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Where does Tiger's 71 rank among his most impressive Masters rounds? Hint: It's up there

April 07, 2022

JD Cuban

AUGUSTA, Ga. — There was a moment on Thursday when I was really disappointed in Tiger Woods for playing Augusta National's par 5s in even par during his first round. Then I remembered that about a year ago, the 15-time major champ could have died in a car crash and nearly had his right leg amputated. So, yeah, there was nothing to be disappointed about with Woods' opening 71. It was remarkable, if not miraculous.

But it got us thinking about where this round ranks among Tiger's best at Augusta National. As a five-time green jacket winner, the guy has put forth a lengthy list of amazing performances. But shooting in red numbers in his first competitive round in 17(!) months? While visibly hobbling around that right leg? When most people believed his playing career was over a year ago? Again, remarkable.

Of course, such a list is completely subjective. But it's still fun to attempt one. Let's get to it.

7. 2010, first round

This one is actually the most comparable to Thursday's first round. Woods was coming back from a long layoff—albeit for much different reasons—and he shocked everyone with a front-nine 32 on his way to an opening 68. But as impressive as it was—and the fact he finished T-4 that week—it falls short of Thursday's performance because Woods wasn't recovering from, you know, almost losing his leg.

6. 1997, first round

Officially, Tiger "only" shot 70 that day, but what a 70 it was. Woods, making his Masters debut as a pro and playing with defending champ Nick Faldo, looked like a rookie on his way to a front-nine 40. But he got things rolling on the back nine, beginning with a chip-in birdie on No. 12. "He went out in 40 and back in 30 and then we didn't see him for the next 14 years," Faldo said in 2017. "He left us in the dust." Woods would go on to set the tournament scoring record by shooting 18 under during his landmark 12-shot victory.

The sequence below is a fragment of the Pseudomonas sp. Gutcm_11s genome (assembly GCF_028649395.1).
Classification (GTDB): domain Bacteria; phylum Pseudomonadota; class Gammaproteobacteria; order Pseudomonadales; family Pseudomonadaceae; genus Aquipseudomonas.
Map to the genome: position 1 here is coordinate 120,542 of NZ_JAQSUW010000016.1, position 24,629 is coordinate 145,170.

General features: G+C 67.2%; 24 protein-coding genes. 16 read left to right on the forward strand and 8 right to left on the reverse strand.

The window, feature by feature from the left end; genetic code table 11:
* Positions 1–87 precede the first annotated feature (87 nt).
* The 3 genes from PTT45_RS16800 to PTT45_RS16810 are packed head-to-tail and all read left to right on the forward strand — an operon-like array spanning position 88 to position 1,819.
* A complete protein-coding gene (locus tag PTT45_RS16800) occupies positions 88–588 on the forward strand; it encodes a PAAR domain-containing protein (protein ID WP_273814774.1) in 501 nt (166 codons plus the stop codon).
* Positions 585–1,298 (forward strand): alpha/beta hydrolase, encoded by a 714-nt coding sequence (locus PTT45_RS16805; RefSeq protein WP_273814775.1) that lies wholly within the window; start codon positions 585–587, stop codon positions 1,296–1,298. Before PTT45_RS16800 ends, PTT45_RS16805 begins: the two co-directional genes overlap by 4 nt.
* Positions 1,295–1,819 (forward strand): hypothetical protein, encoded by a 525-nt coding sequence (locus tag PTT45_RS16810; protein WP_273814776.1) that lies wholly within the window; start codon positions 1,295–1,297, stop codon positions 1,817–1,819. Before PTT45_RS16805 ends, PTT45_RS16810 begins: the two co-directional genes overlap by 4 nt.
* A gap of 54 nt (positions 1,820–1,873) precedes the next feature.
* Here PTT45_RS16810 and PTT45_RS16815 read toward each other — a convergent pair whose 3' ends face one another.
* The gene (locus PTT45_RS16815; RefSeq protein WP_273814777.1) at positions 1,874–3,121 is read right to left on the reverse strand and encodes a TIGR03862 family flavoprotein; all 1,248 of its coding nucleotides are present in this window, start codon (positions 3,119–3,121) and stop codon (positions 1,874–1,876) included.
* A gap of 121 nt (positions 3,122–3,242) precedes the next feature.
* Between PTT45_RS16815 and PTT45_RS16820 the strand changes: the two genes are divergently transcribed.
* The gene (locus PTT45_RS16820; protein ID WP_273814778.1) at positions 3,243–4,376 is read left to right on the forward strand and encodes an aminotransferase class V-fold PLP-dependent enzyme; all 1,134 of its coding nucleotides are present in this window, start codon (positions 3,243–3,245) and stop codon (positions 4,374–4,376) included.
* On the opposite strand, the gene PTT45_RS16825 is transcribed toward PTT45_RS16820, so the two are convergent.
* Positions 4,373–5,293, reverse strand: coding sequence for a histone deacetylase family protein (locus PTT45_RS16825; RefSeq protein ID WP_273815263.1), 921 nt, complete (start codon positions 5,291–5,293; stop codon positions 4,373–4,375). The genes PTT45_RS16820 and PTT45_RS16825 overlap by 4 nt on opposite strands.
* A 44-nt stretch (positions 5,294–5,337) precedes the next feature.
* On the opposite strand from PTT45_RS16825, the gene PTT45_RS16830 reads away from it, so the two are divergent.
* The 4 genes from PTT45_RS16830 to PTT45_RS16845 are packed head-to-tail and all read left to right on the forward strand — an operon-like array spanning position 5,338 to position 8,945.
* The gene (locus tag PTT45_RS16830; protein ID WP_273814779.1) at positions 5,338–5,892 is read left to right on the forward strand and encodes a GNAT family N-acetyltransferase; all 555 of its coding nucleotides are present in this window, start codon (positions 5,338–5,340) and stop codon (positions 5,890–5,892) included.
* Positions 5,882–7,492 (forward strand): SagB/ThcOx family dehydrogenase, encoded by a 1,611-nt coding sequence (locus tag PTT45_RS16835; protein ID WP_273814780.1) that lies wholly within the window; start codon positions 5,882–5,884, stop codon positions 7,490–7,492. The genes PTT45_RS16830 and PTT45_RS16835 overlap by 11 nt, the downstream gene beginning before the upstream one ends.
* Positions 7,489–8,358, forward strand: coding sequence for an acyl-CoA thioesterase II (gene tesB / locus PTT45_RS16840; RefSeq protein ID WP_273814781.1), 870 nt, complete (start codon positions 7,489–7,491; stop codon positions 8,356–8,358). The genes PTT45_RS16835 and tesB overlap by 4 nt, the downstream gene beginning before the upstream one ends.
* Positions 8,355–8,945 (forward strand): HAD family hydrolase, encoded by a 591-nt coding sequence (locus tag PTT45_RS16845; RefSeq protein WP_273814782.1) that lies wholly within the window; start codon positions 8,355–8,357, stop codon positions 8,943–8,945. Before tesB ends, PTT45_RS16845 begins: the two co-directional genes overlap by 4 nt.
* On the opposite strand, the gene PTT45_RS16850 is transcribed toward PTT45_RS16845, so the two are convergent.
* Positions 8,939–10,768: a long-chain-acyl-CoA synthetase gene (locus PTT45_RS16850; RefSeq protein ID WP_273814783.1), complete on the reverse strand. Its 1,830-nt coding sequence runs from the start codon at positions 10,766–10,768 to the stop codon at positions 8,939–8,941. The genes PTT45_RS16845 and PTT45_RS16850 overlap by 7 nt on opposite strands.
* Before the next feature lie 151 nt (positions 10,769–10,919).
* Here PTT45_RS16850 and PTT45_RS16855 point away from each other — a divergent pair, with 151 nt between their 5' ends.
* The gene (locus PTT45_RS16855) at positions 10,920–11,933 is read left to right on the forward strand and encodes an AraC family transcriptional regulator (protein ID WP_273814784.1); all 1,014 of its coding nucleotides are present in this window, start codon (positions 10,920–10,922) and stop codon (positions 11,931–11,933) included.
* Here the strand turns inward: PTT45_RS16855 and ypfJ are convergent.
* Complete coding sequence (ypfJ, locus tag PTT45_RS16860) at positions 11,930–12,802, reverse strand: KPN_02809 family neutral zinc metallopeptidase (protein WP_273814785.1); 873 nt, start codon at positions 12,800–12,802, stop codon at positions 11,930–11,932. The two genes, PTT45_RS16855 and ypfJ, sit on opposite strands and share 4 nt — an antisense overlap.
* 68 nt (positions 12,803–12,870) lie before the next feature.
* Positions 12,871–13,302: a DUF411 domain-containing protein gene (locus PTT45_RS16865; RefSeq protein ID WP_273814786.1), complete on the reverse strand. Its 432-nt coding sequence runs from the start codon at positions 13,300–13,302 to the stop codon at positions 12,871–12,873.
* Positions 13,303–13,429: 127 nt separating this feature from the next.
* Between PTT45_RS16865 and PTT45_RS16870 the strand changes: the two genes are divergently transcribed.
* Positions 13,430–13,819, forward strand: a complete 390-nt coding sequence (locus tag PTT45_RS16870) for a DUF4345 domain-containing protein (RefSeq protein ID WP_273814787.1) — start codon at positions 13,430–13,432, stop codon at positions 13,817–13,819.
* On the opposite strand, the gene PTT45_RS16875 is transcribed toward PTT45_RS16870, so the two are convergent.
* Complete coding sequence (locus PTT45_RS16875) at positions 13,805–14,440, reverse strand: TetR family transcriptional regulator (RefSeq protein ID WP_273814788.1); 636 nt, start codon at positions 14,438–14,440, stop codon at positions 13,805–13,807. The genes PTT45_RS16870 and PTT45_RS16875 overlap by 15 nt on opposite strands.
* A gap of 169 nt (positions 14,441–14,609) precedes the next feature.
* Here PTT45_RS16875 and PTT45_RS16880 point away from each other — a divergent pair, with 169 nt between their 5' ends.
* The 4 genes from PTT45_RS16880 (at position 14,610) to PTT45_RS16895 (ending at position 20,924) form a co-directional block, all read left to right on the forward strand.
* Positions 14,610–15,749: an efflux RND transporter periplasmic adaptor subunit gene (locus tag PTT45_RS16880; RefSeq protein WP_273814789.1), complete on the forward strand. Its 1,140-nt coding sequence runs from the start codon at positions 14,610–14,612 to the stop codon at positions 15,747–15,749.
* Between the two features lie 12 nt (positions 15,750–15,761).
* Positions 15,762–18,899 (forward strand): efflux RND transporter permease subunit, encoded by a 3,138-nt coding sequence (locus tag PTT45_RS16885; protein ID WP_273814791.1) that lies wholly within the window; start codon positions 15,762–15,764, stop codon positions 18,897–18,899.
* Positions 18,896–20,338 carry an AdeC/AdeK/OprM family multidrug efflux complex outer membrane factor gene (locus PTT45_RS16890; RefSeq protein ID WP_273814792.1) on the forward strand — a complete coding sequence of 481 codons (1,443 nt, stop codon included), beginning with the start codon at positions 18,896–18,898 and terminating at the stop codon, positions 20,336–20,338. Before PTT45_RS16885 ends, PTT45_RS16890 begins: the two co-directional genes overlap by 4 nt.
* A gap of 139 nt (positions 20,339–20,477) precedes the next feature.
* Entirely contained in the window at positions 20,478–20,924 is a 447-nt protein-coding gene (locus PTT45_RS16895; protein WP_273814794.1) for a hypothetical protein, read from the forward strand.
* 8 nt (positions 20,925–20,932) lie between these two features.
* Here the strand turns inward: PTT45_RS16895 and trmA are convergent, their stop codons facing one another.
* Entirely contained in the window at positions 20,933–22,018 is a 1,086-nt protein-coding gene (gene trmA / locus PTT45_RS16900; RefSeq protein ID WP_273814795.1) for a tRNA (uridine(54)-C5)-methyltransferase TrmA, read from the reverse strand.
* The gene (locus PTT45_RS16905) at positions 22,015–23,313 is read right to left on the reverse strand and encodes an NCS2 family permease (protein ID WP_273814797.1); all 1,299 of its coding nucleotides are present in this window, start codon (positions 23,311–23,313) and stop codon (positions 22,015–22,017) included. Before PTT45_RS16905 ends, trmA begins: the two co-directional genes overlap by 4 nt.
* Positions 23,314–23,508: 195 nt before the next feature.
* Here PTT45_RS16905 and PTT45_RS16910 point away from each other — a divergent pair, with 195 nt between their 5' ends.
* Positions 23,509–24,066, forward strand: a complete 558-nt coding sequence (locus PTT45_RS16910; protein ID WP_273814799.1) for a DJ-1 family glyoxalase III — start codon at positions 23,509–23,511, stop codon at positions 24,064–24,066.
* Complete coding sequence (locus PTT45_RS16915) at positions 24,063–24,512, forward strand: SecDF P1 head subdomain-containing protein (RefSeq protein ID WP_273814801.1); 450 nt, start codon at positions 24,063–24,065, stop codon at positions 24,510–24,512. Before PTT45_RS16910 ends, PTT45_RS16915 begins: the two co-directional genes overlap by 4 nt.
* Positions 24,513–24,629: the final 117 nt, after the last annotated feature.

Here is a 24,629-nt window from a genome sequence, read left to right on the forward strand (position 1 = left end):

5. 2005, third round

Through two rounds, it was Woods who was being left in the dust by Chris DiMarco, who built a six-shot lead over him through 36 holes. But Woods grabbed a three-shot advantage thanks to a 65 that included a record-tying seven birdies on holes 7-13. Even more impressive was the fact the round was split over two days with play being suspended to darkness after bad weather early in the week.

4. 2022, first round

OK, the time has come. Yes, this was "only" a 71, but considering the context, it's one of the most impressive rounds of his career. Just ask the man. "If you would have seen how my leg looked to where it's at now … to get from there to here," said Woods, who also admitted just playing felt like a victory, "it was no easy task." What a battler. After not playing competitive golf for more than 500 days, he came back and beat eight of the top 12 players in the world. That's absolutely incredible. And you better believe he'll be chirping about that to some of them.

3. 2001, final round

It's possible no one has ever been under more pressure to win a golf tournament than Tiger Woods was that Sunday as he tried to become the first player win four consecutive professional majors. Add to that he had to overcome a final-round pairing with rival Phil Mickelson and a hard-charging David Duval. But Tiger overcame his opponents and the pressure to complete the Tiger Slam. History!

2. 2019, final round

Another 70 that was much, much more impressive than Tiger's score indicates. After returning from back injuries that threatened to end his career the previous year, Woods showed his guts and guile down the stretch in difficult scoring conditions to emerge from a star-studded leaderboard and win his first major since 2008 and his first Masters in 14 years. It was also the first time that Woods came from behind to win a major.

1. 1997, third round

There was no coming from behind this year. After Woods' amazing Day 1 turnaround, he absolutely blitzed the field at Augusta National. But the most impressive display of golf was a Saturday 65. "It was the easiest 65 I've ever seen," Woods' deflated playing partner that day, Colin Montgomerie said. "This is a game that I had not seen before and none of us had." Ain't that the truth.